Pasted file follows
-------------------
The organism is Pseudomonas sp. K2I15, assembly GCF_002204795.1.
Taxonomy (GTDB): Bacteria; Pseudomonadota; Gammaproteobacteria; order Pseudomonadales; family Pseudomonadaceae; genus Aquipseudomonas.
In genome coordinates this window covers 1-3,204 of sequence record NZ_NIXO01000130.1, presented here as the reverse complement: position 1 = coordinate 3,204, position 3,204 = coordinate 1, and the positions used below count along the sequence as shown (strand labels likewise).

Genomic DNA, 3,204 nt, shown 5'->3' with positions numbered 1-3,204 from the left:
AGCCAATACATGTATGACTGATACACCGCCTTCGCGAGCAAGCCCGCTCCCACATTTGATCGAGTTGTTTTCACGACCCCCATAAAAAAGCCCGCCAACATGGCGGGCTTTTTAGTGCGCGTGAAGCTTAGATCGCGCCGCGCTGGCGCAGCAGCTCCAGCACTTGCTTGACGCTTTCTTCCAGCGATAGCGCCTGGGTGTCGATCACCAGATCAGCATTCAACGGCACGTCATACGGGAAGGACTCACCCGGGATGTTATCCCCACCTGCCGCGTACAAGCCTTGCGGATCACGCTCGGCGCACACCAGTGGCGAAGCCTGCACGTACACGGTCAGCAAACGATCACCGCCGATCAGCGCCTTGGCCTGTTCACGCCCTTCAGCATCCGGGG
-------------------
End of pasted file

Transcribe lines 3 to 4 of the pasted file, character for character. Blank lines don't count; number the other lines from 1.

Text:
In genome coordinates this window covers 1-3,204 of sequence record NZ_NIXO01000130.1, presented here as the reverse complement: position 1 = coordinate 3,204, position 3,204 = coordinate 1, and the positions used below count along the sequence as shown (strand labels likewise).

Genomic DNA, 3,204 nt, shown 5'->3' with positions numbered 1-3,204 from the left: